ST. LOUIS — Experts say the economic downturn has a lot to do with a jump in enrollment at Missouri's community colleges.
About 5,000 more students enrolled in the state's community colleges this spring — up 5.9 percent from a year ago. Experts believe the trend is the result of the recession as cash-strapped Missourians seek cheaper alternatives to four-year colleges and universities. They expect enrollment to continue to climb this fall.
Meanwhile, a new study by, Natalia Kolesnikova, an economist for the Federal Reserve Bank of St. Louis, indicates that having an associate's degree can boost lifetime earnings. The study found that men in the St. Louis region with an associate's degree make 11 to 13 percent more money than men in the region with only a high school diploma.
The returns are even higher for St. Louis women: Black women with an associate's degree make 43 percent more, on average, than peers with only high school diplomas; white women make 24 percent more.
Kolesnikova presented her findings Tuesday in St. Louis to an audience of community college and economic development officials.
Zelema Harris, chancellor of St. Louis Community College, said during a panel discussion after the presentation: "I think it's clear from this report that community colleges are a key to our economic recovery."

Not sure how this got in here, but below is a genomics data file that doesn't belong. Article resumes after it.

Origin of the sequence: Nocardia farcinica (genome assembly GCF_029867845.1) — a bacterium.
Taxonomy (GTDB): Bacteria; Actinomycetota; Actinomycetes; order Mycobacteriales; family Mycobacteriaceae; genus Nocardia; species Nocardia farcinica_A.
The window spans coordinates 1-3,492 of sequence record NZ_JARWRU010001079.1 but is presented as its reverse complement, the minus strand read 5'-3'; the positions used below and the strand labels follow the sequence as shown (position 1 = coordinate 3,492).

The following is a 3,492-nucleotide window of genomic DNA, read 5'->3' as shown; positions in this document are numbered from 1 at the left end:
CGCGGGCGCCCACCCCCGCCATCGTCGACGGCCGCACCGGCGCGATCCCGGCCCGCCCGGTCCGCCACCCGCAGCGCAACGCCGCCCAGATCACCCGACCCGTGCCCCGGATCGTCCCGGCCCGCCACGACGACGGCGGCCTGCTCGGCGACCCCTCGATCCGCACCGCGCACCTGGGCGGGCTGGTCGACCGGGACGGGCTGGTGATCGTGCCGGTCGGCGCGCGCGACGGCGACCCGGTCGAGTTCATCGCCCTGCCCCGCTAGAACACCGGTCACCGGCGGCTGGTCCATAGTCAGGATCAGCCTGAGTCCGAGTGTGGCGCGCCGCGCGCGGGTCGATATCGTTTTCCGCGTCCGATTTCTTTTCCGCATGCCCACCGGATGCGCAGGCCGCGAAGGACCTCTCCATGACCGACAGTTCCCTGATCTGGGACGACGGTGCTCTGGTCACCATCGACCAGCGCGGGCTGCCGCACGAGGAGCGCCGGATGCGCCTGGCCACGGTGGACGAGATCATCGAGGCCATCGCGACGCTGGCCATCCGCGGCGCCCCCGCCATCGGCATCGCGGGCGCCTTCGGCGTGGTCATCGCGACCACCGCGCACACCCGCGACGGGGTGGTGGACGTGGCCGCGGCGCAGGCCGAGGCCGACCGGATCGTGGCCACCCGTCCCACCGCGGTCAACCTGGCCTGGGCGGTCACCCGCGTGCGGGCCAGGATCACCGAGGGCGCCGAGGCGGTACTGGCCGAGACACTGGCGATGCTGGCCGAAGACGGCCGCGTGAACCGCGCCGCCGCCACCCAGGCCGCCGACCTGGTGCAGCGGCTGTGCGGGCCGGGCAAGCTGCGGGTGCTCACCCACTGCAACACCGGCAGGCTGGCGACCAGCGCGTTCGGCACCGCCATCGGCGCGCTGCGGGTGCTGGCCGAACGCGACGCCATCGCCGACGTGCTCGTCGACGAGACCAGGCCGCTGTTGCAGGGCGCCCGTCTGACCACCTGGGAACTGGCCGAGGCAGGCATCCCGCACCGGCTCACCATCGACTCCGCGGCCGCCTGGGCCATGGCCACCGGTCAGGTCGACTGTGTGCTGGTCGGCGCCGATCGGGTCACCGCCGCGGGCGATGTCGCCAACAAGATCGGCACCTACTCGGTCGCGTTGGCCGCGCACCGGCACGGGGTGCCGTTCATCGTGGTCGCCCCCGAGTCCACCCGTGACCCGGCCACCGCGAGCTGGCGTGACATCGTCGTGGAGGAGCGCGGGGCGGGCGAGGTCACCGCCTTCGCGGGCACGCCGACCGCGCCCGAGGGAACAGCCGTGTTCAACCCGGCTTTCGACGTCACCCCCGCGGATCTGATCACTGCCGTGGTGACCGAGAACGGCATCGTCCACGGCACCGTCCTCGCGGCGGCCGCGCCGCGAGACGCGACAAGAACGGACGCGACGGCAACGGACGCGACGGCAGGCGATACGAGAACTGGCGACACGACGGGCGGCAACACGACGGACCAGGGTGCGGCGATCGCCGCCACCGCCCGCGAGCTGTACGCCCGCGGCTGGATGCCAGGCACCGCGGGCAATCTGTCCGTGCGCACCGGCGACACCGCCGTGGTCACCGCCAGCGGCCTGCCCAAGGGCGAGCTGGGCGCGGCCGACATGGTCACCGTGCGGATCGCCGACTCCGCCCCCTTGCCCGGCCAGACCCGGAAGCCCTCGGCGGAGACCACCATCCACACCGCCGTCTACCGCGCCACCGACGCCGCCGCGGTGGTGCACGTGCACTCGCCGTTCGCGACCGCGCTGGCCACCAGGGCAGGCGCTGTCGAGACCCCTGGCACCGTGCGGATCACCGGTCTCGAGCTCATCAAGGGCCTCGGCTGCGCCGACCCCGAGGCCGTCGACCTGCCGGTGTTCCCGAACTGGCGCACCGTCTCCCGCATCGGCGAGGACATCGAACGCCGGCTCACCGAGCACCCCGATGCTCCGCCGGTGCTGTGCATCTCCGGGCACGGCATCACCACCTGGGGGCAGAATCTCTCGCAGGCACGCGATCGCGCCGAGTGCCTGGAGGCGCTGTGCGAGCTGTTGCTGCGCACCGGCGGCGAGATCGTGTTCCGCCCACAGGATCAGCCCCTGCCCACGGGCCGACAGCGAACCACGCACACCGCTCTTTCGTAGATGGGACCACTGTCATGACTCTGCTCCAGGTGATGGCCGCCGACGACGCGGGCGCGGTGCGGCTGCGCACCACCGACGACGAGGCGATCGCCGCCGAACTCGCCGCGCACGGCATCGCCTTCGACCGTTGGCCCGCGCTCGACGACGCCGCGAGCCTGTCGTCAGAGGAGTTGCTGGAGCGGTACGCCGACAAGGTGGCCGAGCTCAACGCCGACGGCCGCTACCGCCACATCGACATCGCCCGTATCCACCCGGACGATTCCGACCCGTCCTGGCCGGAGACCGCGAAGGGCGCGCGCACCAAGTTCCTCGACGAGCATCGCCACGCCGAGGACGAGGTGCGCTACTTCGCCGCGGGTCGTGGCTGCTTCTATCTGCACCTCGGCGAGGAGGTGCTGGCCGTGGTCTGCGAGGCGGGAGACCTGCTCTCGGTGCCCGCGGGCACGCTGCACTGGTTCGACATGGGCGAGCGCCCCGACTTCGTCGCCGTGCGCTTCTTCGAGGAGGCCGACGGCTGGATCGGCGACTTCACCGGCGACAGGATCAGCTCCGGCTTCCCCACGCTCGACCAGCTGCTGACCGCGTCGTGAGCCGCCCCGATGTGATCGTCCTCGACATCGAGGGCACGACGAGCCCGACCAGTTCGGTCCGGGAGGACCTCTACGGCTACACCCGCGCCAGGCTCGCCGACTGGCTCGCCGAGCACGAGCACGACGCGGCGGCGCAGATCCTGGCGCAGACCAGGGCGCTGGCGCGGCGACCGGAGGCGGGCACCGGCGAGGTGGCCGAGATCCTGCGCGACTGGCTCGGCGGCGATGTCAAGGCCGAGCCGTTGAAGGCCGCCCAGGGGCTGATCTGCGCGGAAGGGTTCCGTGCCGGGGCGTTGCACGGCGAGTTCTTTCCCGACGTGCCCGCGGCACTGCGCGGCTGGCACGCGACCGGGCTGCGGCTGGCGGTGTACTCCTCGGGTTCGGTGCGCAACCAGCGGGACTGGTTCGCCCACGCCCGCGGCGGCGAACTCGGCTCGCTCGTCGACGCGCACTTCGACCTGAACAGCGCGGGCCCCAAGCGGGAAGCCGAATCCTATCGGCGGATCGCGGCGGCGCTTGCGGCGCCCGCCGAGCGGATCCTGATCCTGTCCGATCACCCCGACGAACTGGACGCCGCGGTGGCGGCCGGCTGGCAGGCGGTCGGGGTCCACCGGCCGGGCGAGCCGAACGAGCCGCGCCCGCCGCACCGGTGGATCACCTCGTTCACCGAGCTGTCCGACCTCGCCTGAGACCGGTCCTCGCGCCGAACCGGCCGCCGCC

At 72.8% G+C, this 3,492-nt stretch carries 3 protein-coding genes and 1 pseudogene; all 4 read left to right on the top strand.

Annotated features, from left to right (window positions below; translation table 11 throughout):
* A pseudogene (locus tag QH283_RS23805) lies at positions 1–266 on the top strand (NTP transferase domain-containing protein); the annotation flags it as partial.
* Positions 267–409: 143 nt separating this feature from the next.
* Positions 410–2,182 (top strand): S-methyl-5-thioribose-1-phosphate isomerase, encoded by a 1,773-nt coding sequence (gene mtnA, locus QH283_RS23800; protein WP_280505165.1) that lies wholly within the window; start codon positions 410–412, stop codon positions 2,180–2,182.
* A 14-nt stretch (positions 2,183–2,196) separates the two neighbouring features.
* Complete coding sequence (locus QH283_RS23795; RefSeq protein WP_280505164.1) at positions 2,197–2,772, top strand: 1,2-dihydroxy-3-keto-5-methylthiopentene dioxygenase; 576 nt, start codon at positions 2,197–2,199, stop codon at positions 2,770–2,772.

But the Fed report also highlights criticisms of community colleges: Only a small percentage of students transfer to four-year colleges, and a smaller percentage of them actually complete a bachelor's degree. About 29 percent of community college students transfer to four-year colleges, according to the U.S. Department of Education.
Another troubling finding in Kolesnikova's study cites the persistent salary gap between those who have associate's degrees and those who start off at a four-year school, even when both groups go on to receive higher levels of education.
For example, a person with a professional degree who started with an associate's degree makes an average nationally of $70,349; someone with a professional degree who started off at a four-year school makes $79,491. The disparity has been referred to as a "community college penalty."
Kolesnikova cautioned that the salary disparity probably indicates that students who start at community colleges tend to be first-generation college students from low-income backgrounds. Community college students are likely to have come from elementary and junior high schools that were not as strong, she said.
"There is a resulting long-term effect so that even down the road, there is a difference," she said. "They don't catch up."
Harris said there may be other factors that account for the salary disparity. She pointed to another study that showed that the type of occupation — and not the kind of degree — determines salary level.
Neil Nuttall, president of North Central Community College and president of the Missouri Community College Association, said the enrollment increases at Missouri community colleges this year are the largest he can remember in a while.
"At my college, more students coming from area high schools are making us their first choice," he said.
Roughly 90,000 students attend Missouri community colleges. The Missouri Community College Association thinks that number could jump another 7 to 10 percent this fall.